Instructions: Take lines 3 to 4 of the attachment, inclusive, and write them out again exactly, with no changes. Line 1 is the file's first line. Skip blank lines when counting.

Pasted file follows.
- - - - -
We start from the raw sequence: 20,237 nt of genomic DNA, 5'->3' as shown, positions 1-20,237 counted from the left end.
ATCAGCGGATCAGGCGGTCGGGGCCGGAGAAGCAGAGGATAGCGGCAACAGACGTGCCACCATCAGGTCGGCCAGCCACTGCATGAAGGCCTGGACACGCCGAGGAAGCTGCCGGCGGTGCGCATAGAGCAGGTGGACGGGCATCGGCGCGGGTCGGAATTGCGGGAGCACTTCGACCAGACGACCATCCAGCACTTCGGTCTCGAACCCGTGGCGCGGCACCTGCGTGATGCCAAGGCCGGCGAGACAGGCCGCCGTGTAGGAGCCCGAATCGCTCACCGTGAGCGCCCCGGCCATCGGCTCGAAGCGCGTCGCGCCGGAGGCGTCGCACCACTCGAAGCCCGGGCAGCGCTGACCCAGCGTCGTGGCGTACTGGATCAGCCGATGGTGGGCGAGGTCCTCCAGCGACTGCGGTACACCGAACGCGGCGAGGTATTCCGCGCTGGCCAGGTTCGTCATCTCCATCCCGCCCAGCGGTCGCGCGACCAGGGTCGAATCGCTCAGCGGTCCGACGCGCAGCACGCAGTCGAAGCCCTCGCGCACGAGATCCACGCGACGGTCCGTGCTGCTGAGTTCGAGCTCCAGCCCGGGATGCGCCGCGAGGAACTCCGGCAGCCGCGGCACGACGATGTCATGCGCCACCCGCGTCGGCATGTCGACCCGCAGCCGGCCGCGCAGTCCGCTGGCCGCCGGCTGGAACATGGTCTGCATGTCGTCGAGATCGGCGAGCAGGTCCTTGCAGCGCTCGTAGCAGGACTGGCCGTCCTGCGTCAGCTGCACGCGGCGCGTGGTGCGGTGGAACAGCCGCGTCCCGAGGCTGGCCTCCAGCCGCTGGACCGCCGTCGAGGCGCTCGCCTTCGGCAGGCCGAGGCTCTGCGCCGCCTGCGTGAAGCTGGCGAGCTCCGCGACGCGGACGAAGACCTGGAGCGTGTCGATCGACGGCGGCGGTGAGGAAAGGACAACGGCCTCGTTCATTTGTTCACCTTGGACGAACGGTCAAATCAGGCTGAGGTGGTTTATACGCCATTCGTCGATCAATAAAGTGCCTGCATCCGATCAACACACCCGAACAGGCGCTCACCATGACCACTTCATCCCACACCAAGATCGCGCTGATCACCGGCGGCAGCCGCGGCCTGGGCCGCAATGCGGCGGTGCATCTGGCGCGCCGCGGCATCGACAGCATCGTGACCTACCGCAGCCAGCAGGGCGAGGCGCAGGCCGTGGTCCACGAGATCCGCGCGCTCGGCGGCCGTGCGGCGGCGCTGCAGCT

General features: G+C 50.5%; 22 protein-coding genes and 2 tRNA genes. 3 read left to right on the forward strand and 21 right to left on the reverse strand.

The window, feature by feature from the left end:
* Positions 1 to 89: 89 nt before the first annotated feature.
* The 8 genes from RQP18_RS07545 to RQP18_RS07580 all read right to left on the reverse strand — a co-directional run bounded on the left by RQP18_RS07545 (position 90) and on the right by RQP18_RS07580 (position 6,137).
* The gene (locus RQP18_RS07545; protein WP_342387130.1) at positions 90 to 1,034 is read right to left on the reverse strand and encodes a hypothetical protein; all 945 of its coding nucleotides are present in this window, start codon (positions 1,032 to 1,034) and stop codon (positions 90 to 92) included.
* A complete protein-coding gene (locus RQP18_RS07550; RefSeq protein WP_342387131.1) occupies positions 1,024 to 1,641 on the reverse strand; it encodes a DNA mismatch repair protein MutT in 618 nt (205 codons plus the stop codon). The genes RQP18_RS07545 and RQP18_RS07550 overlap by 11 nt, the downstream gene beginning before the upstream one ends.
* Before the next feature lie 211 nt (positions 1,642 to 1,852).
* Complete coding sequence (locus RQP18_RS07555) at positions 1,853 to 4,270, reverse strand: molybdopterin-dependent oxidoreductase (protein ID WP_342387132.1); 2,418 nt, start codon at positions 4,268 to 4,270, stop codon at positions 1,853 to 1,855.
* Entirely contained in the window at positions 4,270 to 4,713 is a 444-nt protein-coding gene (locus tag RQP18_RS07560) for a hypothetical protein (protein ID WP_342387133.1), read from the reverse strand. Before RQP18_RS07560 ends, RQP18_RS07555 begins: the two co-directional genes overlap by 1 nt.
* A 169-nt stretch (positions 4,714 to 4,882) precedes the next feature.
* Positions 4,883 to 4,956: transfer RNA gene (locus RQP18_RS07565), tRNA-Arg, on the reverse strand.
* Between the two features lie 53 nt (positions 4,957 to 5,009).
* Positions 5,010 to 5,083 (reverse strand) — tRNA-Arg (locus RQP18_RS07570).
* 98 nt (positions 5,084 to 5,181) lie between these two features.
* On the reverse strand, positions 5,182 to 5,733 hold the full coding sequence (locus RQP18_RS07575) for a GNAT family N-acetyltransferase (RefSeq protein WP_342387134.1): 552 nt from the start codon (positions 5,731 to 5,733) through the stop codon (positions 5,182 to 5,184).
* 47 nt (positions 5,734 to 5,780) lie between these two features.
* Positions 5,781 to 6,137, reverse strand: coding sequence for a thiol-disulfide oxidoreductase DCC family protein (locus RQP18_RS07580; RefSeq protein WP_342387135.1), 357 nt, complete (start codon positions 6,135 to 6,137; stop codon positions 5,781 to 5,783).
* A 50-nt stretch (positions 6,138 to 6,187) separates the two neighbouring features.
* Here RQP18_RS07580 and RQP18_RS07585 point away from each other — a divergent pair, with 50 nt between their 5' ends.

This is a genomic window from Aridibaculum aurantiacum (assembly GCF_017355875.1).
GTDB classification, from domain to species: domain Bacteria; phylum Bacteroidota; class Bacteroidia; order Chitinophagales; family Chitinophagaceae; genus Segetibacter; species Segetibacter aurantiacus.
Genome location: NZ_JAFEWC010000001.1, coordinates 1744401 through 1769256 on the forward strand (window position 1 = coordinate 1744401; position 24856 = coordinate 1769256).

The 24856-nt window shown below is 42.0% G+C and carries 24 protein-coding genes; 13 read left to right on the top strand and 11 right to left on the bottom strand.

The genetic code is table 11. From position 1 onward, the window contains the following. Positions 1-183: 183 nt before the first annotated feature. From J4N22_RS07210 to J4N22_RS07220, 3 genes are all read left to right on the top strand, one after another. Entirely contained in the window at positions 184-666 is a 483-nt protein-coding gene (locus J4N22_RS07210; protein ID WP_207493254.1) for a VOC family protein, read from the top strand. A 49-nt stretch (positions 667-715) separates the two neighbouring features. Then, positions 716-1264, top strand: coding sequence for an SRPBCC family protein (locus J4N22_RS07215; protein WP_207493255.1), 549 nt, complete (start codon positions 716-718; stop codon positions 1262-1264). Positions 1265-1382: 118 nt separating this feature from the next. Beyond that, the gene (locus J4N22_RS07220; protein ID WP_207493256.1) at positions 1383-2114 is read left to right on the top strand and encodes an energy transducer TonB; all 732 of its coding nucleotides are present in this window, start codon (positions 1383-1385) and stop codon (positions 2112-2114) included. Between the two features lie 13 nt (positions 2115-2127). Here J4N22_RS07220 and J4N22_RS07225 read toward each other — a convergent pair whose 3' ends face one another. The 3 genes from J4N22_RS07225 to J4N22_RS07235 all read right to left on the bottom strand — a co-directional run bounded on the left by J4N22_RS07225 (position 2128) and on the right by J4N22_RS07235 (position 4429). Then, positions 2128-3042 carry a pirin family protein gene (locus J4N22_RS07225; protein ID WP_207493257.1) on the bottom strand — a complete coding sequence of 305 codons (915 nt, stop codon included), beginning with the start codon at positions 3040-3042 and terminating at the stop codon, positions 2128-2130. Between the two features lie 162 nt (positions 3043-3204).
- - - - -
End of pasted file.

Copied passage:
General features: G+C 50.5%; 22 protein-coding genes and 2 tRNA genes. 3 read left to right on the forward strand and 21 right to left on the reverse strand.

The window, feature by feature from the left end: